It is no longer possible to purchase storage or music from the Ubuntu One store. The Ubuntu One file services apps in the Ubuntu, Google, and Apple stores have been removed.

As always, your content belongs to you. If you have already uploaded any content you can simply download your files onto your PC or an external hard drive. While the service will stop as of 1 June, you will have an additional two months (until 31 July 2014) to collect all of your content. After that date, all remaining content will be deleted.

We've always been inspired by the support, feedback and enthusiasm of our users and want to thank you for the support you've shown for Ubuntu One. We hope that you'll continue to support us as together we bring a revolutionary experience to new devices.

The Ubuntu One team

Stink, first Google Reader, and now this(!)

Ubuntu One has been my goto online storage, I love how easy it is to sync documents between my phone and PC.

Currently I also use Google’s Drive and MEGA, but neither sync with Ubuntu as easy.

GNOME 3.12 Released

GNOME 3.12

GNOME 3.12 Released with New Features for Users and Developers

Orinda, CA– The GNOME Project is proud to release GNOME 3.12 today. The next milestone release in the GNOME 3 series includes many new features, enhancements and updates, as well as new capabilities and APIs for application developers. The new version continues to improve the GNOME 3 user experience and includes many small bug fixes and enhancements.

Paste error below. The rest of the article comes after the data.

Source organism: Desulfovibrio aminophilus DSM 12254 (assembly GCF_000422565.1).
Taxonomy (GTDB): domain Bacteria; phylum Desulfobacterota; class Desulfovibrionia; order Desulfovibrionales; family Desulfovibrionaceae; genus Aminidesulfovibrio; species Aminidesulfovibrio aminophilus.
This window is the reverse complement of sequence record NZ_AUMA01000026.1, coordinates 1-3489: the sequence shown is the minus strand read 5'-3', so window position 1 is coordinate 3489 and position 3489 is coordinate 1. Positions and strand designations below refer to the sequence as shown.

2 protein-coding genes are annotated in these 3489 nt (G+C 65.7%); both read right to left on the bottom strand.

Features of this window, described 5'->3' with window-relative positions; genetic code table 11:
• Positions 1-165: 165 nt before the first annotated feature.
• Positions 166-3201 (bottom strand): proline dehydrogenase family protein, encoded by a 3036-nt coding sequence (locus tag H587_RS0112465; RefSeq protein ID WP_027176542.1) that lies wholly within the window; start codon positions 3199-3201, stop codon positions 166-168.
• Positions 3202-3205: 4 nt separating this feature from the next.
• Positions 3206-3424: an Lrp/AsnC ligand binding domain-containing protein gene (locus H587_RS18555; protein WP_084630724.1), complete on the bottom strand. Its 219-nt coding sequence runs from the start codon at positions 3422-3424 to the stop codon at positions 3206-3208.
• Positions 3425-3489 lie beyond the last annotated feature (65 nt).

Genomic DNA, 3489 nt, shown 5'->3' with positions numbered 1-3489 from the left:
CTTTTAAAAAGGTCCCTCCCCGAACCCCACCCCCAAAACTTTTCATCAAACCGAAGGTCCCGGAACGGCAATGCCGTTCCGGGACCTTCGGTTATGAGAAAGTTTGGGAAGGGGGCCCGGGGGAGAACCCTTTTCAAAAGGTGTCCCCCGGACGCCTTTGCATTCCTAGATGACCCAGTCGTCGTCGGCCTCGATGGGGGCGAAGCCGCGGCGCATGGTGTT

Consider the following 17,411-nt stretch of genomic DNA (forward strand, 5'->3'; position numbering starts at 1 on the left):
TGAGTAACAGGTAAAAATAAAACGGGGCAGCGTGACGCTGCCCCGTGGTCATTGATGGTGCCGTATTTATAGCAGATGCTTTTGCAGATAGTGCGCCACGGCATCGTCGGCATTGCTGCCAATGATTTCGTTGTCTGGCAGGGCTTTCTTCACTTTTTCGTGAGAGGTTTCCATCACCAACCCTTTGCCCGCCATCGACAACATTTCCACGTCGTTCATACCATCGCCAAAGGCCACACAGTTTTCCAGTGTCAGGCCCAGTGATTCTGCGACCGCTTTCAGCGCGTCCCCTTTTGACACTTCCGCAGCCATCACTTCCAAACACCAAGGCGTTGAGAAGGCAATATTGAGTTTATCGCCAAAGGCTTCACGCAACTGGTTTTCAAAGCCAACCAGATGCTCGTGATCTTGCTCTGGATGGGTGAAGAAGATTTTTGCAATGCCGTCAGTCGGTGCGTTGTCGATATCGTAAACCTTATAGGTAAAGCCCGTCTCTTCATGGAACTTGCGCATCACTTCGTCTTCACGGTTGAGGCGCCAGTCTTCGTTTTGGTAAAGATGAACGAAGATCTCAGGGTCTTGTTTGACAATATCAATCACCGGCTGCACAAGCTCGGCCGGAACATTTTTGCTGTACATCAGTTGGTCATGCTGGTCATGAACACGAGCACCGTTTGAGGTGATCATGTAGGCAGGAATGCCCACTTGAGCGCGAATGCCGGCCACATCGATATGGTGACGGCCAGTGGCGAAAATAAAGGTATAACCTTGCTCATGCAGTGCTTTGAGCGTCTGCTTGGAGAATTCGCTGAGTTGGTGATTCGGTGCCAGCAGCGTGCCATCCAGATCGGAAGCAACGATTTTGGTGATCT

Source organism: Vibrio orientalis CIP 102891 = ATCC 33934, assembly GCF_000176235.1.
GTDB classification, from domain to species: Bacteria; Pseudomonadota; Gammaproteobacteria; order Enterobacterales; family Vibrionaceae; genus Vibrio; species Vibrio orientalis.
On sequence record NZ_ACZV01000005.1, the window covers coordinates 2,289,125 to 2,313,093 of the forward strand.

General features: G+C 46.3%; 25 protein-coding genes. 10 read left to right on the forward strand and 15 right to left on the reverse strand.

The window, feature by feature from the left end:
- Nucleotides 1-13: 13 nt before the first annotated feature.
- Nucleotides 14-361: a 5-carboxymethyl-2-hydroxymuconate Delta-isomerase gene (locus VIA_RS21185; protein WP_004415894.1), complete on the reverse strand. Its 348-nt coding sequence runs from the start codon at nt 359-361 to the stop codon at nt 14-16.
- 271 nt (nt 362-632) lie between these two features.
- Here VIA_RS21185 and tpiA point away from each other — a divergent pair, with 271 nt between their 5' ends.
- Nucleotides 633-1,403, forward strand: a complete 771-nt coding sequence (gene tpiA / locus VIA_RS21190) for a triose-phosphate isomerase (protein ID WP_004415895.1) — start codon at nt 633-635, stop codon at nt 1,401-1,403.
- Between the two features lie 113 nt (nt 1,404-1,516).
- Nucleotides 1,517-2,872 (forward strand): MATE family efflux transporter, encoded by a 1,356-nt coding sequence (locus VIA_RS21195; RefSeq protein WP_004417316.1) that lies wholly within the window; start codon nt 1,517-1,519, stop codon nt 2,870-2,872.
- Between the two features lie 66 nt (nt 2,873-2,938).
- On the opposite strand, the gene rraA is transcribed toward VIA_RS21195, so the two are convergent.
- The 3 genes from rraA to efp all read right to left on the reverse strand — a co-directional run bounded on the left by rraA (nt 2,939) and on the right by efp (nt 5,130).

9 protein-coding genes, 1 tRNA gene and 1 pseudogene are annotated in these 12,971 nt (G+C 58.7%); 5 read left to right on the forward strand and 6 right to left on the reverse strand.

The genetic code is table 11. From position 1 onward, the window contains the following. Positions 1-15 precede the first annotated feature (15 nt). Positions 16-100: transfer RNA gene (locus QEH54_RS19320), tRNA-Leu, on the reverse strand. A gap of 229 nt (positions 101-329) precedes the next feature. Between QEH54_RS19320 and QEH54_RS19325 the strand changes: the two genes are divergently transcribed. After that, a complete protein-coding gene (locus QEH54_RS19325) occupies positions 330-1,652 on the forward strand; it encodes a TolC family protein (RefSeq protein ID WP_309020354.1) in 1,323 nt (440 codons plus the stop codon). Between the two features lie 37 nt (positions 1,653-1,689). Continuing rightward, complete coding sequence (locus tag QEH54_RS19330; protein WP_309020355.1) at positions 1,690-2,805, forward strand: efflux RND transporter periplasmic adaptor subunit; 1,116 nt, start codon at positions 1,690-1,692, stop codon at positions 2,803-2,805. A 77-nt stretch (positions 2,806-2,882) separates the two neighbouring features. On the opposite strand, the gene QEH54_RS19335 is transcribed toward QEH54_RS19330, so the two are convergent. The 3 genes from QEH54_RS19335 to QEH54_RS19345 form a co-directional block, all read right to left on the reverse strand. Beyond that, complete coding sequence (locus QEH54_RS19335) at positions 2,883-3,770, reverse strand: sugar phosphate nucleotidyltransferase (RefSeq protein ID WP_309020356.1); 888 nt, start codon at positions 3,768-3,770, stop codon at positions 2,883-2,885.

Speaking on behalf of the GNOME Release Team, Matthias Clasen said “This is an exciting release for GNOME, and brings many new features and improvements, including app folders, enhanced system status and high-resolution display support.” He also thanked the GNOME community for their work on the release, saying that “This six months’ effort wouldn’t have been possible without the whole GNOME community, made of contributors and friends from all around the world”.

The latest GNOME release has been met with anticipation by the project’s partners. Christian Schaller, manager of Red Hat’s Desktop Team, said: “Red Hat is very pleased to see the GNOME community continuing to push the GNU/Linux desktop forward. We are looking forward to the innovations in GNOME 3.12 arriving in future versions of Fedora and Red Hat Enterprise Linux.”

GNOME 3 is already in use by many companies who will benefit from the improvements in the new release. Arun S A G, Software Development Engineer at Yahoo Inc said “GNOME is the desktop environment of choice for many Yahoo developers. It provides a stable foundation for GNU/Linux power users to get things done, from reading emails to writing code.”

Press release cont.

ubuntu 14.04 xbmc Zombieland

After updating to ubuntu 14.04 daily build everything worked as expected, except I couldn’t play video files 🙁

Youtube and flash streamed ok, I installed VLC and ubuntu-restricted-extras, with no luck; each time I tried to open a video file Ubuntu would log out… until I installed xbmc!

Issue solved for now, and with a fantastic treat, I get to see Zombieland for the first time! 🙂

Ubuntu Unity missing time

I noticed today that the clock was missing from the Unity funbar, funny I don’t know how long it was gone 😉
Here are the instructions I found from ask Ubuntu to restore it:

Reinstall indicator-datetime. It should be installed by default, but just in case you have removed it unknowingly, it is best to run the install command again.

sudo apt-get install indicator-datetime

Next, we are going to reconfigure the date time:

sudo dpkg-reconfigure --frontend noninteractive tzdata

Lastly, restart unity.

sudo killall unity-panel-service

Ubuntu screen real estate

OMG Ubuntu - Smaller Unity Launcher

I love this time of year leading up to a new Ubuntu release (sad eh?), and the next one is a LTS, so even more exciting 🙂